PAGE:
Surety bonds are typically priced as a small percentage of the total bond amount, usually between 1-15% according to multiple references that we looked at. However, there are several factors that can affect the cost of a surety bond. These include:
- Creditworthiness of the Principal: The principal’s credit score and financial stability are important factors that can affect the cost of a bond. A principal with a higher credit score and a more stable financial situation is generally considered less risky and therefore may be able to secure a bond at a lower cost.
- Type of Bond: Different types of bonds come with different levels of risk, and therefore may be priced differently. For example, a performance bond is generally considered less risky than a payment bond and therefore may be priced lower.
- Amount of Bond: The amount of the bond is also a consideration in pricing. As the bond amount increases, the risk to the surety also increases, and the bond premium may be higher as a result.
- Length of Bond: The length of the bond is also considered in pricing. The longer the bond, the more time there is for something to go wrong, and therefore the higher the risk. As a result, longer bonds may be priced higher.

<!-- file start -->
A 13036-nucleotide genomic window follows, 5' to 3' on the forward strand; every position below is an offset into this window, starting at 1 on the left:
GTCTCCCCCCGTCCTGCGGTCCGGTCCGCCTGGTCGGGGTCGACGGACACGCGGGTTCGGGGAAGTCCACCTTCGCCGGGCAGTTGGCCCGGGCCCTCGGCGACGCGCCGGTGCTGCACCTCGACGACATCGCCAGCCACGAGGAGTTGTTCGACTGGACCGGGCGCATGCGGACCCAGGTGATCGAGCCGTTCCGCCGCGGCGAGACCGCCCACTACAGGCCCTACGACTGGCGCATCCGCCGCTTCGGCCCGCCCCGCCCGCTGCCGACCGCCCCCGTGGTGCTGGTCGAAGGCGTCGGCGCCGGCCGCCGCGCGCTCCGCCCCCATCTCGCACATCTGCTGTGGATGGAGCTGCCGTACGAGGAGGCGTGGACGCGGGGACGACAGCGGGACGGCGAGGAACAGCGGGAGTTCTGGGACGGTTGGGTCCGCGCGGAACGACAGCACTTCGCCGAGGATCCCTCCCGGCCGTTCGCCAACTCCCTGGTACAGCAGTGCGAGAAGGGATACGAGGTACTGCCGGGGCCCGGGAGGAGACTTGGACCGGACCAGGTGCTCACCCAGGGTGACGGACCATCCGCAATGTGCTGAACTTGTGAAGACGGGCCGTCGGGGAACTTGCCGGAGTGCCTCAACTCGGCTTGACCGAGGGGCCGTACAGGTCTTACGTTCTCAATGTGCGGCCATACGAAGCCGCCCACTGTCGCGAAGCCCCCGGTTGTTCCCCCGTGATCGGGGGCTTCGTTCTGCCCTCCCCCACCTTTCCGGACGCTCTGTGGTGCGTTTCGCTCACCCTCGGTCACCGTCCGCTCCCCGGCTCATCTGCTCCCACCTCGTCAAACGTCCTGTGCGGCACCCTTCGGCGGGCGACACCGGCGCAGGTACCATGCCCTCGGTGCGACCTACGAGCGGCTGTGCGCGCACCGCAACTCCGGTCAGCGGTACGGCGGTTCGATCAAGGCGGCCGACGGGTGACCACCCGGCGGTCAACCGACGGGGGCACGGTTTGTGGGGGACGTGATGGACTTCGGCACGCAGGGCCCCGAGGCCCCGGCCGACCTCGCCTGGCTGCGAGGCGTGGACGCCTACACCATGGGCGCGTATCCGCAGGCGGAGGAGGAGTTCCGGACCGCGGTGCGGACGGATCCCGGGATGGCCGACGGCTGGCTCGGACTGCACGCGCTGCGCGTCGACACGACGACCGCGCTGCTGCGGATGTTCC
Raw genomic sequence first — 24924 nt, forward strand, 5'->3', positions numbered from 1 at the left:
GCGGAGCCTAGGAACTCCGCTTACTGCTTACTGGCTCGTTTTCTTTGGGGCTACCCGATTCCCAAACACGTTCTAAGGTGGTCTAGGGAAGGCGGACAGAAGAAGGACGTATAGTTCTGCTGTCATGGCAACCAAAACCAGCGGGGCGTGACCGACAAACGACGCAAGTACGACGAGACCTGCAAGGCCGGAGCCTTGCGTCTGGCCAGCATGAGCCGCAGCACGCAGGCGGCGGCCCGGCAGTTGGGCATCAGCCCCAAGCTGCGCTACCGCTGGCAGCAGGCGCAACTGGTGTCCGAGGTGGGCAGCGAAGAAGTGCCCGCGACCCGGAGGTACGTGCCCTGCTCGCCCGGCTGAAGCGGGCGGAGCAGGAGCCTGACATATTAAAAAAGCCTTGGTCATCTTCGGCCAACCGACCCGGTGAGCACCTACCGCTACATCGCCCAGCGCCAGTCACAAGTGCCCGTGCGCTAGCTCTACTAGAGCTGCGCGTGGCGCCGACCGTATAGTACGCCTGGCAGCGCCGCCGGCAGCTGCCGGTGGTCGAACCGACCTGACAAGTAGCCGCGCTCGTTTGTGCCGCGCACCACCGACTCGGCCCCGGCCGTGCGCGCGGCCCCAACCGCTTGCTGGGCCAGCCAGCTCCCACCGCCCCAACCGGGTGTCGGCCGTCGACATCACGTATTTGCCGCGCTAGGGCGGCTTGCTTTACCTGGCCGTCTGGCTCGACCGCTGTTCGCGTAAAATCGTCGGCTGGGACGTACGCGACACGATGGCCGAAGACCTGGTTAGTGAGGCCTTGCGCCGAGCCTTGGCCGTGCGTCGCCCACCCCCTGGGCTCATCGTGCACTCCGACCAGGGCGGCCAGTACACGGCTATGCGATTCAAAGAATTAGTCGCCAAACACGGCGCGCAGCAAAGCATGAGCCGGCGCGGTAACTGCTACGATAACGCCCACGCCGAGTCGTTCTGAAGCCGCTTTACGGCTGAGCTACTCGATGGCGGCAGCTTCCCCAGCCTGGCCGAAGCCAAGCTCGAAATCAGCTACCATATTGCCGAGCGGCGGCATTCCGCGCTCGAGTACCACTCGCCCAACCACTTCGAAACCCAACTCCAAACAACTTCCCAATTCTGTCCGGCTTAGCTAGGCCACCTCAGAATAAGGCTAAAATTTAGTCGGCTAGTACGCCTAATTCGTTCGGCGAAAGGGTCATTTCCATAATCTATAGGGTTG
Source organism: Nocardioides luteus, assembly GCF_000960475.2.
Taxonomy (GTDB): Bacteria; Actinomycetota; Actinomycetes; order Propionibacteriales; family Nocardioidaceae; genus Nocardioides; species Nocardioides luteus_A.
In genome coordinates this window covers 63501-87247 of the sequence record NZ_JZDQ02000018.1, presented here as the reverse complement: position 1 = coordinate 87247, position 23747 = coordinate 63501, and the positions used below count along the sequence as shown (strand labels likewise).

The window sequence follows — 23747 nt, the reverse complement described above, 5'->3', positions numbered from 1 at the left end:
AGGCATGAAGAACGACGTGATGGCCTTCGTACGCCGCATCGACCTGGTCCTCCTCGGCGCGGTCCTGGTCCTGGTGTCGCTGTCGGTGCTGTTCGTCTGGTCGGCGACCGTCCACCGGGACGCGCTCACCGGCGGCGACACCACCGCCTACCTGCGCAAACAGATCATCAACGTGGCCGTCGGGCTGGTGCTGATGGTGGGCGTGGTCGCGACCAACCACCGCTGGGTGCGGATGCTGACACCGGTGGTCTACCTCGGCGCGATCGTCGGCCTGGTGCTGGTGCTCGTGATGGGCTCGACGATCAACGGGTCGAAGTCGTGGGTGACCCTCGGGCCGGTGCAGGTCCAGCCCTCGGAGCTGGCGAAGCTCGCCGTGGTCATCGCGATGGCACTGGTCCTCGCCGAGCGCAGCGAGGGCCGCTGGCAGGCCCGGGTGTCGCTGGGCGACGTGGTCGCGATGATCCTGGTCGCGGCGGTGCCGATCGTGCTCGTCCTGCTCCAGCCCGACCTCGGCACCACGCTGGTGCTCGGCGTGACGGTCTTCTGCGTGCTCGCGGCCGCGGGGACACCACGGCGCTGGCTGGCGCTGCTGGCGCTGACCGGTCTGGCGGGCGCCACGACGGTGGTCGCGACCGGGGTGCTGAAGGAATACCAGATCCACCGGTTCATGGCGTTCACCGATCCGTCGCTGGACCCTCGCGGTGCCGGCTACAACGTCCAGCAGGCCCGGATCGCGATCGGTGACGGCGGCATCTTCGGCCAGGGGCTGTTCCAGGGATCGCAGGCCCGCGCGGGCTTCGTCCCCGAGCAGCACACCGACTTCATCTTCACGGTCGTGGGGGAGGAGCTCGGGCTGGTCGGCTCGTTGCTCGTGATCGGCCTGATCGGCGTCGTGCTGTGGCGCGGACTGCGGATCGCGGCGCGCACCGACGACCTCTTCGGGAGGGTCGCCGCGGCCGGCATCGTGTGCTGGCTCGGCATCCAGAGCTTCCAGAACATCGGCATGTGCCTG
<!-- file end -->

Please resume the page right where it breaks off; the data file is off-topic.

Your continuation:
- Operating State/ Country
- The complexity of the Project: The complexity of the project is also considered in pricing. More complex projects tend to have more risks and therefore may be priced higher.
- Industry Type: The industry type also plays a role in pricing. Bonds for industries such as construction, transportation, and service are considered to be riskier than bonds for professions such as real estate and finance.
Surety Bond Reserving
- The selection of reserving methods will vary with
- Size of Company
- Available data
- Nature of surety business
- Considerations Influencing the selection of Method
- Analysis of controls and reporting
- Handling of contract balances
- Peculiar Large Claims
- Recoveries (i.e., Salvage / Subrogation)
- External Influences
- Loss Experience vs exposure-based methodologies
Other Pricing Considerations
Exposure Base: Exposures are inflation sensitive. Some bonds may have ‘Penalty’ amounts. These penalties are not affected by Consumer Price Index (CPI) but are typically mandated by statute or regulation.
“Accident” date: Since it may not be visible when the contractor is not able to fulfill the obligation, there could be a mass of losses on the last day of coverage similar to extended warranty where we see last month’s losses are generally higher.
More to be added soon!
Surety Bond Terms & Conditions
Surety bonds typically have specific terms and conditions that must be met in order for the bond to be valid.